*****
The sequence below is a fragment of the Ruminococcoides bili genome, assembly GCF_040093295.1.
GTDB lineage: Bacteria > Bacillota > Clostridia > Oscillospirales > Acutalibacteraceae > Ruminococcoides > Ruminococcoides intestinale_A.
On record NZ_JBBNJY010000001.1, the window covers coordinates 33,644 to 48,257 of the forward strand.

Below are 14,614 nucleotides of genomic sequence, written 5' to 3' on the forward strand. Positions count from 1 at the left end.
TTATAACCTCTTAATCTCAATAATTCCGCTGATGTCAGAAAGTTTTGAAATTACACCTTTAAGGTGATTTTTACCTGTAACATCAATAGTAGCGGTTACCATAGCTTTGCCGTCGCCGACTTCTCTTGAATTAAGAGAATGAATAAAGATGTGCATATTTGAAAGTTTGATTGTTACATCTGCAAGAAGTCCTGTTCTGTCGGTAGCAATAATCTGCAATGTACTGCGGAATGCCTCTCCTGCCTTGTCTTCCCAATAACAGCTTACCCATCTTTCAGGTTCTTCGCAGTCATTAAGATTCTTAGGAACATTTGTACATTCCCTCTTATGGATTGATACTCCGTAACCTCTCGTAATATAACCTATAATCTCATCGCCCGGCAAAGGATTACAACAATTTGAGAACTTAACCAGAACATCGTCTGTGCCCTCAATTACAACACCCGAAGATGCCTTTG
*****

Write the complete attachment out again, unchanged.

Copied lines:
The sequence below is a fragment of the Ruminococcoides bili genome, assembly GCF_040093295.1.
GTDB lineage: Bacteria > Bacillota > Clostridia > Oscillospirales > Acutalibacteraceae > Ruminococcoides > Ruminococcoides intestinale_A.
On record NZ_JBBNJY010000001.1, the window covers coordinates 33,644 to 48,257 of the forward strand.

Below are 14,614 nucleotides of genomic sequence, written 5' to 3' on the forward strand. Positions count from 1 at the left end.
TTATAACCTCTTAATCTCAATAATTCCGCTGATGTCAGAAAGTTTTGAAATTACACCTTTAAGGTGATTTTTACCTGTAACATCAATAGTAGCGGTTACCATAGCTTTGCCGTCGCCGACTTCTCTTGAATTAAGAGAATGAATAAAGATGTGCATATTTGAAAGTTTGATTGTTACATCTGCAAGAAGTCCTGTTCTGTCGGTAGCAATAATCTGCAATGTACTGCGGAATGCCTCTCCTGCCTTGTCTTCCCAATAACAGCTTACCCATCTTTCAGGTTCTTCGCAGTCATTAAGATTCTTAGGAACATTTGTACATTCCCTCTTATGGATTGATACTCCGTAACCTCTCGTAATATAACCTATAATCTCATCGCCCGGCAAAGGATTACAACAATTTGAGAACTTAACCAGAACATCGTCTGTGCCCTCAATTACAACACCCGAAGATGCCTTTG